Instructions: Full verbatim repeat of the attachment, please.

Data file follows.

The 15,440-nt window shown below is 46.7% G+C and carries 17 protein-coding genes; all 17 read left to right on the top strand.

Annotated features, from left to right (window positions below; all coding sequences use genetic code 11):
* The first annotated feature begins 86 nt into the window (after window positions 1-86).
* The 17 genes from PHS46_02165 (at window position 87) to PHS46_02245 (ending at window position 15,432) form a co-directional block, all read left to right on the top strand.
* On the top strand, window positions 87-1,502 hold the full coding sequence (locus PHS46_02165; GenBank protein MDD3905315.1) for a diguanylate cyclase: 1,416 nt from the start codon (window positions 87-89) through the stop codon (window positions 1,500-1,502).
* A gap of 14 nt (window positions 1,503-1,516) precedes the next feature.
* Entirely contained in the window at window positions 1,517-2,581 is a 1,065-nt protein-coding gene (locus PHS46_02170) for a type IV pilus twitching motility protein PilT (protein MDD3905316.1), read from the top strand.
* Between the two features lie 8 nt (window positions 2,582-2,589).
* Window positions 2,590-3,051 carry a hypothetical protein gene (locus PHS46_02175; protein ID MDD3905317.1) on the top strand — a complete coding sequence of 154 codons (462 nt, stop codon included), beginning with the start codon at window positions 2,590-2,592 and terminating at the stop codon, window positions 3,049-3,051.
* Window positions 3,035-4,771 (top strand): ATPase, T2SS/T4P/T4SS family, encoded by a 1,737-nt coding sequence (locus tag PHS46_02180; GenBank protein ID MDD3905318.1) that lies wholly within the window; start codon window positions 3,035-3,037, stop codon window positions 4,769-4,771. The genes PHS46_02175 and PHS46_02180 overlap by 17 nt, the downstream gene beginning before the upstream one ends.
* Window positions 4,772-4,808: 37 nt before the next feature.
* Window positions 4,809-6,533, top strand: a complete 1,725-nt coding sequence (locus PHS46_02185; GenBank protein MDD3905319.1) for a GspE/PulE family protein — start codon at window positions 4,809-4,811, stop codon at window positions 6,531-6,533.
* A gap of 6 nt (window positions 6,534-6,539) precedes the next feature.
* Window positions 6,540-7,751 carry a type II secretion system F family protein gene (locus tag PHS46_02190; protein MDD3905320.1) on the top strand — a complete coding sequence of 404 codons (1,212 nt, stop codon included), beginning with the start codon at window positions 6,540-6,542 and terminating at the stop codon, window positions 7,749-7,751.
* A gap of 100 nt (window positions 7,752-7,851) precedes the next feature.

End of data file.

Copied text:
The 15,440-nt window shown below is 46.7% G+C and carries 17 protein-coding genes; all 17 read left to right on the top strand.

Annotated features, from left to right (window positions below; all coding sequences use genetic code 11):
* The first annotated feature begins 86 nt into the window (after window positions 1-86).
* The 17 genes from PHS46_02165 (at window position 87) to PHS46_02245 (ending at window position 15,432) form a co-directional block, all read left to right on the top strand.
* On the top strand, window positions 87-1,502 hold the full coding sequence (locus PHS46_02165; GenBank protein MDD3905315.1) for a diguanylate cyclase: 1,416 nt from the start codon (window positions 87-89) through the stop codon (window positions 1,500-1,502).
* A gap of 14 nt (window positions 1,503-1,516) precedes the next feature.
* Entirely contained in the window at window positions 1,517-2,581 is a 1,065-nt protein-coding gene (locus PHS46_02170) for a type IV pilus twitching motility protein PilT (protein MDD3905316.1), read from the top strand.
* Between the two features lie 8 nt (window positions 2,582-2,589).
* Window positions 2,590-3,051 carry a hypothetical protein gene (locus PHS46_02175; protein ID MDD3905317.1) on the top strand — a complete coding sequence of 154 codons (462 nt, stop codon included), beginning with the start codon at window positions 2,590-2,592 and terminating at the stop codon, window positions 3,049-3,051.
* Window positions 3,035-4,771 (top strand): ATPase, T2SS/T4P/T4SS family, encoded by a 1,737-nt coding sequence (locus tag PHS46_02180; GenBank protein ID MDD3905318.1) that lies wholly within the window; start codon window positions 3,035-3,037, stop codon window positions 4,769-4,771. The genes PHS46_02175 and PHS46_02180 overlap by 17 nt, the downstream gene beginning before the upstream one ends.
* Window positions 4,772-4,808: 37 nt before the next feature.
* Window positions 4,809-6,533, top strand: a complete 1,725-nt coding sequence (locus PHS46_02185; GenBank protein MDD3905319.1) for a GspE/PulE family protein — start codon at window positions 4,809-4,811, stop codon at window positions 6,531-6,533.
* A gap of 6 nt (window positions 6,534-6,539) precedes the next feature.
* Window positions 6,540-7,751 carry a type II secretion system F family protein gene (locus tag PHS46_02190; protein MDD3905320.1) on the top strand — a complete coding sequence of 404 codons (1,212 nt, stop codon included), beginning with the start codon at window positions 6,540-6,542 and terminating at the stop codon, window positions 7,749-7,751.
* A gap of 100 nt (window positions 7,752-7,851) precedes the next feature.